T.J. Leaf, by contrast, is a hyper-efficient player everywhere on offense and almost always uses his diverse skill-set to make the correct basketball play in a given situation. The Bulls are absolutely desperate to get a player on offense that brings some consistency in all areas without needing to be a high-volume scorer, and that’s exactly what Leaf does. He’ll be an immediate high pick & roll/pop threat for Butler and whatever ball handlers the Bulls bring back next season, he’ll tear apart his mismatches in the post when the other team is forced to switch, he’ll keep the ball moving with great passing instinct, and he’ll continue to help with the Bulls’ assault on the offensive glass.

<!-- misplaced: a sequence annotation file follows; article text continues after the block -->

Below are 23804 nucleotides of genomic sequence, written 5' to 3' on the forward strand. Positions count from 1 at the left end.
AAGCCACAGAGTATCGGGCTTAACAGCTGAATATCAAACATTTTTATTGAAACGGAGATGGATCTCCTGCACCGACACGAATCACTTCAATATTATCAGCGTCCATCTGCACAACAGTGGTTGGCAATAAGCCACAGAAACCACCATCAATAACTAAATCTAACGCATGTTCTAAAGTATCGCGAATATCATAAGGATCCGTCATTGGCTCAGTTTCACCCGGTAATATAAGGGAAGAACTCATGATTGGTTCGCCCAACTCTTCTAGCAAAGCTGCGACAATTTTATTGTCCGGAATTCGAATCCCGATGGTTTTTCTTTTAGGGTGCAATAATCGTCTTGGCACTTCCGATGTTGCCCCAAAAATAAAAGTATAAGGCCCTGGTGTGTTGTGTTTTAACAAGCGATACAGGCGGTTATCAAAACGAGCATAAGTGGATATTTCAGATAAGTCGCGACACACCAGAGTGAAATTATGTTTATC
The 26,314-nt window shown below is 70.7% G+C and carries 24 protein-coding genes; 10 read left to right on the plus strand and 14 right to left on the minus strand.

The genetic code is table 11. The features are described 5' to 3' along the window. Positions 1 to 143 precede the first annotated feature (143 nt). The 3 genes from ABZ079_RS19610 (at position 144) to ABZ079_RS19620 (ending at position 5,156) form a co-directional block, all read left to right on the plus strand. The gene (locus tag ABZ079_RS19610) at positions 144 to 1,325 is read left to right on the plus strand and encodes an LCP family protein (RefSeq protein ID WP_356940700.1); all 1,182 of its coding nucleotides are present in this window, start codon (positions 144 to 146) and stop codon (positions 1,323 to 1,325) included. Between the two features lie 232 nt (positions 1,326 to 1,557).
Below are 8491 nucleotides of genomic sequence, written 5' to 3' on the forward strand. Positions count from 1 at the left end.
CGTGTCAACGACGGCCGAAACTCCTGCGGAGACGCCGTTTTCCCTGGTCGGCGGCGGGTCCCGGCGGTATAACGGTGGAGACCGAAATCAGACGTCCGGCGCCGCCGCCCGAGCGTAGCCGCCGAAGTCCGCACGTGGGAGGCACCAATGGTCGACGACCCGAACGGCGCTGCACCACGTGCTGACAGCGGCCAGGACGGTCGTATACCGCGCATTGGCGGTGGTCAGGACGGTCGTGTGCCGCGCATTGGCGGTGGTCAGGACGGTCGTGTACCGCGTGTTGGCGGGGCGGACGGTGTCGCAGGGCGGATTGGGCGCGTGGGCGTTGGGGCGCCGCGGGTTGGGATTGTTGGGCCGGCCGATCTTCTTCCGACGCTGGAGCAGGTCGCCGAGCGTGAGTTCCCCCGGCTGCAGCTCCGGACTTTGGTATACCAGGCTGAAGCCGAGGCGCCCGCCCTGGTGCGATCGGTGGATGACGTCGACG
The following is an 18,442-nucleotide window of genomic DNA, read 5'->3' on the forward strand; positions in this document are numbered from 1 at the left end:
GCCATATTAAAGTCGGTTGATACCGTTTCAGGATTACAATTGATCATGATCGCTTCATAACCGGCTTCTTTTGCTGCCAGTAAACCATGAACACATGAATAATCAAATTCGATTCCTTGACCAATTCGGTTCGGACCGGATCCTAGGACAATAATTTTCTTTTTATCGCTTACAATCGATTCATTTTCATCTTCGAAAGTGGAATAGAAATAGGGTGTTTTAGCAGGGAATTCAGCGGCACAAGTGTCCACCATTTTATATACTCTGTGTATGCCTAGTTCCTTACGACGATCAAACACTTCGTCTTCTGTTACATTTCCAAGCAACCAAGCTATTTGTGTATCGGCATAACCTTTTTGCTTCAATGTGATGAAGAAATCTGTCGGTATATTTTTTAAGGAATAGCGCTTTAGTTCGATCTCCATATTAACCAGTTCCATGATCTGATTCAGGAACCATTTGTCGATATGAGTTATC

Hiding Leaf on defense is going to be tricky given Robin Lopez can’t be asked to do everything on that end. However, if Jim Boylen can help make him into even a slightly below-average defender, the positives he provides on the other end are going to far outweight his negatives on defense. Yes, many Bulls fans tried to make this rationale when the front office traded for Doug McDermott years ago, but Shooty McNickname had a far greater chasm to bridge in terms of his ability to guard wings than Leaf has to guard fours (though one certainly exists).